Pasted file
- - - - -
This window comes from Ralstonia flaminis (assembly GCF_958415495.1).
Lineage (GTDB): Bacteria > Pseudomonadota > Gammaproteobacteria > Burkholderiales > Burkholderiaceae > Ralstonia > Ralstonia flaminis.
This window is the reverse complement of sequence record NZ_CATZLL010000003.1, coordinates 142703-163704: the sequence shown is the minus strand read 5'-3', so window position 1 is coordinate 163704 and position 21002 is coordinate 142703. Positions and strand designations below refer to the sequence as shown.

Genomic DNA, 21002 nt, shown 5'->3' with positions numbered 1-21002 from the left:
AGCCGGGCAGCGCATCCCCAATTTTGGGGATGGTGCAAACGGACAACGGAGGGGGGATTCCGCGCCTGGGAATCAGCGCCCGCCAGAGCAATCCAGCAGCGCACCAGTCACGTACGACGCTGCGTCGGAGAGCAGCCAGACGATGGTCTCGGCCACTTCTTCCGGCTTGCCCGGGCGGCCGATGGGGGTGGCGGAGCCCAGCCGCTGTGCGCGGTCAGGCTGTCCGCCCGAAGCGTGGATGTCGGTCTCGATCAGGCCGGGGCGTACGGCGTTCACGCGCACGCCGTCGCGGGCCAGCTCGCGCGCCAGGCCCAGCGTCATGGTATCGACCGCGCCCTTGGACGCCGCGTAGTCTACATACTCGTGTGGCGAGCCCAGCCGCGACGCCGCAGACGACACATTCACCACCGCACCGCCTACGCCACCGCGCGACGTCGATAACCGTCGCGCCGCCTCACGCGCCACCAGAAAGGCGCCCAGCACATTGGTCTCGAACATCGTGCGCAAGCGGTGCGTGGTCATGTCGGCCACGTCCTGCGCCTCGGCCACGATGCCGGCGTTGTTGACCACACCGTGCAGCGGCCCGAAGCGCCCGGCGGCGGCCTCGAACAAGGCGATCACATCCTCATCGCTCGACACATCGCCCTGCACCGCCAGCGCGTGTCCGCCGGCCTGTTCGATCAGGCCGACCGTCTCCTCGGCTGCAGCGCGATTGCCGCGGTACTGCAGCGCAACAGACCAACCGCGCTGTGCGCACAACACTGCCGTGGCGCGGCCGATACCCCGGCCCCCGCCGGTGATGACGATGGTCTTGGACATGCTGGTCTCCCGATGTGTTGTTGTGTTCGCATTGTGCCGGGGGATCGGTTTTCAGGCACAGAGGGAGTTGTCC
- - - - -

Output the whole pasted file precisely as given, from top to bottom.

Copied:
This window comes from Ralstonia flaminis (assembly GCF_958415495.1).
Lineage (GTDB): Bacteria > Pseudomonadota > Gammaproteobacteria > Burkholderiales > Burkholderiaceae > Ralstonia > Ralstonia flaminis.
This window is the reverse complement of sequence record NZ_CATZLL010000003.1, coordinates 142703-163704: the sequence shown is the minus strand read 5'-3', so window position 1 is coordinate 163704 and position 21002 is coordinate 142703. Positions and strand designations below refer to the sequence as shown.

Genomic DNA, 21002 nt, shown 5'->3' with positions numbered 1-21002 from the left:
AGCCGGGCAGCGCATCCCCAATTTTGGGGATGGTGCAAACGGACAACGGAGGGGGGATTCCGCGCCTGGGAATCAGCGCCCGCCAGAGCAATCCAGCAGCGCACCAGTCACGTACGACGCTGCGTCGGAGAGCAGCCAGACGATGGTCTCGGCCACTTCTTCCGGCTTGCCCGGGCGGCCGATGGGGGTGGCGGAGCCCAGCCGCTGTGCGCGGTCAGGCTGTCCGCCCGAAGCGTGGATGTCGGTCTCGATCAGGCCGGGGCGTACGGCGTTCACGCGCACGCCGTCGCGGGCCAGCTCGCGCGCCAGGCCCAGCGTCATGGTATCGACCGCGCCCTTGGACGCCGCGTAGTCTACATACTCGTGTGGCGAGCCCAGCCGCGACGCCGCAGACGACACATTCACCACCGCACCGCCTACGCCACCGCGCGACGTCGATAACCGTCGCGCCGCCTCACGCGCCACCAGAAAGGCGCCCAGCACATTGGTCTCGAACATCGTGCGCAAGCGGTGCGTGGTCATGTCGGCCACGTCCTGCGCCTCGGCCACGATGCCGGCGTTGTTGACCACACCGTGCAGCGGCCCGAAGCGCCCGGCGGCGGCCTCGAACAAGGCGATCACATCCTCATCGCTCGACACATCGCCCTGCACCGCCAGCGCGTGTCCGCCGGCCTGTTCGATCAGGCCGACCGTCTCCTCGGCTGCAGCGCGATTGCCGCGGTACTGCAGCGCAACAGACCAACCGCGCTGTGCGCACAACACTGCCGTGGCGCGGCCGATACCCCGGCCCCCGCCGGTGATGACGATGGTCTTGGACATGCTGGTCTCCCGATGTGTTGTTGTGTTCGCATTGTGCCGGGGGATCGGTTTTCAGGCACAGAGGGAGTTGTCC